Sat Jan 27 20:02:08 EST 2001
In a message dated 1/27/01 4:47:34 PM, amnornes at umich.edu writes:
> I remember seeing credits of Imagica and Sony PCL in films from
> Taiwan and HK for instance, that has led me to think that film processing
> and developing in Japan is trustworthy.
Junko raises a good question, to which I'll add an anecdote. The first time
I saw Brighter Summer Day was at the Japanese lab where post production was
being done. I asked Edward Yang, the director, why he was doing this in
Tokyo. I had assumed it was because so much of the budget was coming from
there; he told me that it was because they had the best labs in Asia.
There's not much I can say outside of personal experience. There's no
quantitative analysis to provide. I have found the prints I have gotten from
Japan to be of lesser quality, especially in the color balance, than the work
I get done here. My timers and film-to-tape engineers have agreed about films
from Japan. The one example where I could make my own negative and compare
the two examples of labwork with Hana-Bi, the results were vastly different.
As I have stated, that might partly be due to Milestone's use of archival
labs and pay outside experts (archivists in some cases) to help time our
prints. For example, by using Cinema Arts in Pennsylvania, you get a much,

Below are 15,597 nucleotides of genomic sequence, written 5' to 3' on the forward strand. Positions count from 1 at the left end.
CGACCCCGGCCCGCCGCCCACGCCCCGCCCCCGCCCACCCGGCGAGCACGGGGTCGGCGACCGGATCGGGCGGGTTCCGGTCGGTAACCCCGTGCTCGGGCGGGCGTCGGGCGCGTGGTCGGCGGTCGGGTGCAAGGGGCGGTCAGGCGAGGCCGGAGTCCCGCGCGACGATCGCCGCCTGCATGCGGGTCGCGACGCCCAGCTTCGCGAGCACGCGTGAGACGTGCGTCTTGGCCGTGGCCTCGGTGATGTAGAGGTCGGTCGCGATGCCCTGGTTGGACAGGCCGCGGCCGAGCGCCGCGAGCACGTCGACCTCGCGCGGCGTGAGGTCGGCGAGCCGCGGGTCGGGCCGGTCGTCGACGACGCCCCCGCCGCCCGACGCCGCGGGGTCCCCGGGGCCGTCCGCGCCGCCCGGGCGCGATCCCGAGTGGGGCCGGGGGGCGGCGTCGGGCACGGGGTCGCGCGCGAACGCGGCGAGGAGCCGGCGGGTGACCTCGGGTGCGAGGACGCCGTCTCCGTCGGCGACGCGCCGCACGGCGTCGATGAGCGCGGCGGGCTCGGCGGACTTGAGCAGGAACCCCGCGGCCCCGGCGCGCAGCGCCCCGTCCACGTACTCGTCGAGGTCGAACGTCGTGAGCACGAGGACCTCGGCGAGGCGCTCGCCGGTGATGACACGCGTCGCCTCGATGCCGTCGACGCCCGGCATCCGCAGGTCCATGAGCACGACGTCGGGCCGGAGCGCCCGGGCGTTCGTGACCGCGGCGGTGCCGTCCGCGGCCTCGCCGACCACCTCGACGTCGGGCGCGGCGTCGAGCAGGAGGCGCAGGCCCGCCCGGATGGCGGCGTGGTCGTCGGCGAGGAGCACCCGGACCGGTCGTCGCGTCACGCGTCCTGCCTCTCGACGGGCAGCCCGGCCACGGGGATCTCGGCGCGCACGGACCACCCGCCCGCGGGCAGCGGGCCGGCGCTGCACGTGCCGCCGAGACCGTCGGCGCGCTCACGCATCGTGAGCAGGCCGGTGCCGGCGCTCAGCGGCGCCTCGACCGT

much better print than at DuArt in New York.
I haven't worked with Chinese films and our only Korean film, Why Has
Bodhi-Dharma Left for the East was printed in Europe. It could very well be
that Japanese labs are the best in Asia. And what I'm looking for is
certainly different and far more critical than what most people look for
while viewing a film. The first time, I'm there to watch it. The second to
next twenty times, is to proof the prints and video masters. That's my job.
And some directors and cinematographers (and editors) know exactly what they
want from the lab and are brilliant at the timing. Others allow the lab to
choose the timings for them or make their own mistakes. It runs the gamut.
The timing of the Eureka prints were excellent on the most part, but I didn't
really take notes (I don't want to when I first see a film) on the lab dirt
and chemical stains that might exist on a print. And of course, the color
balance really didn't enter into it.
Milestone Film & Video
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